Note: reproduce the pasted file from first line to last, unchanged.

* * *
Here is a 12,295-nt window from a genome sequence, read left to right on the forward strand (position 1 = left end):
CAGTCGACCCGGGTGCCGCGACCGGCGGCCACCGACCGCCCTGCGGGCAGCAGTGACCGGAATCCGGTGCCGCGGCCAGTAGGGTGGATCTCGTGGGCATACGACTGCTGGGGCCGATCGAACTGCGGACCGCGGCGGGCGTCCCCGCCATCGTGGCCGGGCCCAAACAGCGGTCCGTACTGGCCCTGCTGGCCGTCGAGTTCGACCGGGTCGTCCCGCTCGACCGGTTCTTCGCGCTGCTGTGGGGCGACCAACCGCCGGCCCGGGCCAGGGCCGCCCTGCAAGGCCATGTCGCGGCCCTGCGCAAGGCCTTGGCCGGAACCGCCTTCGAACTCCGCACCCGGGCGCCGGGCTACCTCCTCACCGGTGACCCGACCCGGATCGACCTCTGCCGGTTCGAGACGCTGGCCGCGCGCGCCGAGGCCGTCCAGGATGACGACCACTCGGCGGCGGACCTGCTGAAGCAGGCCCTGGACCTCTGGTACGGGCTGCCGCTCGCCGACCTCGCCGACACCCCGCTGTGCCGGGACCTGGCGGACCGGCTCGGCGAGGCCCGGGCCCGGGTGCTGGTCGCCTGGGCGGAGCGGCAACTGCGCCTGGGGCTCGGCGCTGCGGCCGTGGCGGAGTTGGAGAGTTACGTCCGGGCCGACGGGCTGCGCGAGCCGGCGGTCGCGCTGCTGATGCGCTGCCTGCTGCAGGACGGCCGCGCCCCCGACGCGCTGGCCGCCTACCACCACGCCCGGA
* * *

Here is a 12,295-nt window from a genome sequence, read left to right on the forward strand (position 1 = left end):
CAGTCGACCCGGGTGCCGCGACCGGCGGCCACCGACCGCCCTGCGGGCAGCAGTGACCGGAATCCGGTGCCGCGGCCAGTAGGGTGGATCTCGTGGGCATACGACTGCTGGGGCCGATCGAACTGCGGACCGCGGCGGGCGTCCCCGCCATCGTGGCCGGGCCCAAACAGCGGTCCGTACTGGCCCTGCTGGCCGTCGAGTTCGACCGGGTCGTCCCGCTCGACCGGTTCTTCGCGCTGCTGTGGGGCGACCAACCGCCGGCCCGGGCCAGGGCCGCCCTGCAAGGCCATGTCGCGGCCCTGCGCAAGGCCTTGGCCGGAACCGCCTTCGAACTCCGCACCCGGGCGCCGGGCTACCTCCTCACCGGTGACCCGACCCGGATCGACCTCTGCCGGTTCGAGACGCTGGCCGCGCGCGCCGAGGCCGTCCAGGATGACGACCACTCGGCGGCGGACCTGCTGAAGCAGGCCCTGGACCTCTGGTACGGGCTGCCGCTCGCCGACCTCGCCGACACCCCGCTGTGCCGGGACCTGGCGGACCGGCTCGGCGAGGCCCGGGCCCGGGTGCTGGTCGCCTGGGCGGAGCGGCAACTGCGCCTGGGGCTCGGCGCTGCGGCCGTGGCGGAGTTGGAGAGTTACGTCCGGGCCGACGGGCTGCGCGAGCCGGCGGTCGCGCTGCTGATGCGCTGCCTGCTGCAGGACGGCCGCGCCCCCGACGCGCTGGCCGCCTACCACCACGCCCGGA